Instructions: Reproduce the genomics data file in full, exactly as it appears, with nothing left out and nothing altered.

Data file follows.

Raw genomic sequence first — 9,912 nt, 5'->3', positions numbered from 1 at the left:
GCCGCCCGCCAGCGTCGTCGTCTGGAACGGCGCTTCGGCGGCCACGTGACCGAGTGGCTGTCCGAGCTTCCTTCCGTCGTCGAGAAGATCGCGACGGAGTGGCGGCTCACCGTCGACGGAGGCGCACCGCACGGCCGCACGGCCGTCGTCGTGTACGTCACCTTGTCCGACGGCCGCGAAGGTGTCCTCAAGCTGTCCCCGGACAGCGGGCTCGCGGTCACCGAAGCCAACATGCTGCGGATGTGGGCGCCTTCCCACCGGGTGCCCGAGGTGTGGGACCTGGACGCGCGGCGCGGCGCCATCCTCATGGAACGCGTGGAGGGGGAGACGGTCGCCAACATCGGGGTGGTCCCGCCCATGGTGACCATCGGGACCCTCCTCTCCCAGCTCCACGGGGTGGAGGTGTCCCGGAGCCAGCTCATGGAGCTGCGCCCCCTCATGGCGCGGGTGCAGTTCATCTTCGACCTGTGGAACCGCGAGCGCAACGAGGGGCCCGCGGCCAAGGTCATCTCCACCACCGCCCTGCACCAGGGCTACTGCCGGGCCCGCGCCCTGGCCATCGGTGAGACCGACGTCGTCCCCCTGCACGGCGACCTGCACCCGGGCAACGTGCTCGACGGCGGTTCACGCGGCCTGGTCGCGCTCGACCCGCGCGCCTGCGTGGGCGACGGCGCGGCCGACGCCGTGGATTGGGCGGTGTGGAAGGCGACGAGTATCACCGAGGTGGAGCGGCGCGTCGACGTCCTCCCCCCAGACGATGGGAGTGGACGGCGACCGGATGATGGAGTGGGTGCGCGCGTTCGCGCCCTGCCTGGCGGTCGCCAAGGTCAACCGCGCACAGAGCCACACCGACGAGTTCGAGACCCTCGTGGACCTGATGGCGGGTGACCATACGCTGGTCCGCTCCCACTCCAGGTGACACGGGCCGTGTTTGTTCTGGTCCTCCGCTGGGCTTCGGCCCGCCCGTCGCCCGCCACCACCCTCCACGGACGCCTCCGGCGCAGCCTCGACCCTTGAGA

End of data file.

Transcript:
Raw genomic sequence first — 9,912 nt, 5'->3', positions numbered from 1 at the left:
GCCGCCCGCCAGCGTCGTCGTCTGGAACGGCGCTTCGGCGGCCACGTGACCGAGTGGCTGTCCGAGCTTCCTTCCGTCGTCGAGAAGATCGCGACGGAGTGGCGGCTCACCGTCGACGGAGGCGCACCGCACGGCCGCACGGCCGTCGTCGTGTACGTCACCTTGTCCGACGGCCGCGAAGGTGTCCTCAAGCTGTCCCCGGACAGCGGGCTCGCGGTCACCGAAGCCAACATGCTGCGGATGTGGGCGCCTTCCCACCGGGTGCCCGAGGTGTGGGACCTGGACGCGCGGCGCGGCGCCATCCTCATGGAACGCGTGGAGGGGGAGACGGTCGCCAACATCGGGGTGGTCCCGCCCATGGTGACCATCGGGACCCTCCTCTCCCAGCTCCACGGGGTGGAGGTGTCCCGGAGCCAGCTCATGGAGCTGCGCCCCCTCATGGCGCGGGTGCAGTTCATCTTCGACCTGTGGAACCGCGAGCGCAACGAGGGGCCCGCGGCCAAGGTCATCTCCACCACCGCCCTGCACCAGGGCTACTGCCGGGCCCGCGCCCTGGCCATCGGTGAGACCGACGTCGTCCCCCTGCACGGCGACCTGCACCCGGGCAACGTGCTCGACGGCGGTTCACGCGGCCTGGTCGCGCTCGACCCGCGCGCCTGCGTGGGCGACGGCGCGGCCGACGCCGTGGATTGGGCGGTGTGGAAGGCGACGAGTATCACCGAGGTGGAGCGGCGCGTCGACGTCCTCCCCCCAGACGATGGGAGTGGACGGCGACCGGATGATGGAGTGGGTGCGCGCGTTCGCGCCCTGCCTGGCGGTCGCCAAGGTCAACCGCGCACAGAGCCACACCGACGAGTTCGAGACCCTCGTGGACCTGATGGCGGGTGACCATACGCTGGTCCGCTCCCACTCCAGGTGACACGGGCCGTGTTTGTTCTGGTCCTCCGCTGGGCTTCGGCCCGCCCGTCGCCCGCCACCACCCTCCACGGACGCCTCCGGCGCAGCCTCGACCCTTGAGA